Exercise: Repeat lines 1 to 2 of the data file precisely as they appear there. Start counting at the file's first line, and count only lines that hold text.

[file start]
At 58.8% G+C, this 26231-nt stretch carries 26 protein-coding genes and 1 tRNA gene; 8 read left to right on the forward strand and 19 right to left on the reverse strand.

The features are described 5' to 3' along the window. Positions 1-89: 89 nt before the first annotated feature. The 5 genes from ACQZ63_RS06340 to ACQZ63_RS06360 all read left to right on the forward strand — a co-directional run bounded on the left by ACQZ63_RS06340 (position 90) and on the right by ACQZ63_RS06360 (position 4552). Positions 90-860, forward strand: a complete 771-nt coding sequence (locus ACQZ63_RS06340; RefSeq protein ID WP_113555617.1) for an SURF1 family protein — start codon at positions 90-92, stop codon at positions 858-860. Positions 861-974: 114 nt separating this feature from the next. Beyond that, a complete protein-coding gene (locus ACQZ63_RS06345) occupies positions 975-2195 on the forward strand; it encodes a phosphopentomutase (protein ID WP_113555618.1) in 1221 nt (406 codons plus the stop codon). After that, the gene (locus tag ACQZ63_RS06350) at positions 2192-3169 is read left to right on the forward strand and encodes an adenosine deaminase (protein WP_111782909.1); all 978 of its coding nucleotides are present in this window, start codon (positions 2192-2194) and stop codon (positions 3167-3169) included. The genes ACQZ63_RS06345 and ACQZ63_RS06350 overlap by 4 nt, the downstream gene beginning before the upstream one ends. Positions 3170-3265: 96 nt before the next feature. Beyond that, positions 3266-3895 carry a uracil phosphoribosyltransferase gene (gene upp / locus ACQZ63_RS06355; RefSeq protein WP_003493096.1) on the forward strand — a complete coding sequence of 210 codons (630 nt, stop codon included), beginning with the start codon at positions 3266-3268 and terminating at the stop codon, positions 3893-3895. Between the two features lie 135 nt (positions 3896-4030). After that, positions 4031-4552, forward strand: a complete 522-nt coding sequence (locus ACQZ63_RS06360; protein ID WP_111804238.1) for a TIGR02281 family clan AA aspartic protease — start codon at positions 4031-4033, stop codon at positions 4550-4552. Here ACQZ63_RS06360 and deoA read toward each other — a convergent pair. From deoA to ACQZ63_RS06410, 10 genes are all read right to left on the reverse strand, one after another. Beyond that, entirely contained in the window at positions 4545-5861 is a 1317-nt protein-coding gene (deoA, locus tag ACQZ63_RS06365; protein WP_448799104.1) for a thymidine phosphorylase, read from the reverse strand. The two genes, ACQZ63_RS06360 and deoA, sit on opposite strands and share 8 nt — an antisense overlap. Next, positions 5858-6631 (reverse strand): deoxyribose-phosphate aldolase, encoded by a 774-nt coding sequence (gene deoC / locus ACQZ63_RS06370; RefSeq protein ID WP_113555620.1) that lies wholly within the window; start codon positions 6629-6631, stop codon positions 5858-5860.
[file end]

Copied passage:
At 58.8% G+C, this 26231-nt stretch carries 26 protein-coding genes and 1 tRNA gene; 8 read left to right on the forward strand and 19 right to left on the reverse strand.

The features are described 5' to 3' along the window. Positions 1-89: 89 nt before the first annotated feature. The 5 genes from ACQZ63_RS06340 to ACQZ63_RS06360 all read left to right on the forward strand — a co-directional run bounded on the left by ACQZ63_RS06340 (position 90) and on the right by ACQZ63_RS06360 (position 4552). Positions 90-860, forward strand: a complete 771-nt coding sequence (locus ACQZ63_RS06340; RefSeq protein ID WP_113555617.1) for an SURF1 family protein — start codon at positions 90-92, stop codon at positions 858-860. Positions 861-974: 114 nt separating this feature from the next. Beyond that, a complete protein-coding gene (locus ACQZ63_RS06345) occupies positions 975-2195 on the forward strand; it encodes a phosphopentomutase (protein ID WP_113555618.1) in 1221 nt (406 codons plus the stop codon). After that, the gene (locus tag ACQZ63_RS06350) at positions 2192-3169 is read left to right on the forward strand and encodes an adenosine deaminase (protein WP_111782909.1); all 978 of its coding nucleotides are present in this window, start codon (positions 2192-2194) and stop codon (positions 3167-3169) included. The genes ACQZ63_RS06345 and ACQZ63_RS06350 overlap by 4 nt, the downstream gene beginning before the upstream one ends. Positions 3170-3265: 96 nt before the next feature. Beyond that, positions 3266-3895 carry a uracil phosphoribosyltransferase gene (gene upp / locus ACQZ63_RS06355; RefSeq protein WP_003493096.1) on the forward strand — a complete coding sequence of 210 codons (630 nt, stop codon included), beginning with the start codon at positions 3266-3268 and terminating at the stop codon, positions 3893-3895. Between the two features lie 135 nt (positions 3896-4030). After that, positions 4031-4552, forward strand: a complete 522-nt coding sequence (locus ACQZ63_RS06360; protein ID WP_111804238.1) for a TIGR02281 family clan AA aspartic protease — start codon at positions 4031-4033, stop codon at positions 4550-4552. Here ACQZ63_RS06360 and deoA read toward each other — a convergent pair. From deoA to ACQZ63_RS06410, 10 genes are all read right to left on the reverse strand, one after another. Beyond that, entirely contained in the window at positions 4545-5861 is a 1317-nt protein-coding gene (deoA, locus tag ACQZ63_RS06365; protein WP_448799104.1) for a thymidine phosphorylase, read from the reverse strand. The two genes, ACQZ63_RS06360 and deoA, sit on opposite strands and share 8 nt — an antisense overlap. Next, positions 5858-6631 (reverse strand): deoxyribose-phosphate aldolase, encoded by a 774-nt coding sequence (gene deoC / locus ACQZ63_RS06370; RefSeq protein ID WP_113555620.1) that lies wholly within the window; start codon positions 6629-6631, stop codon positions 5858-5860.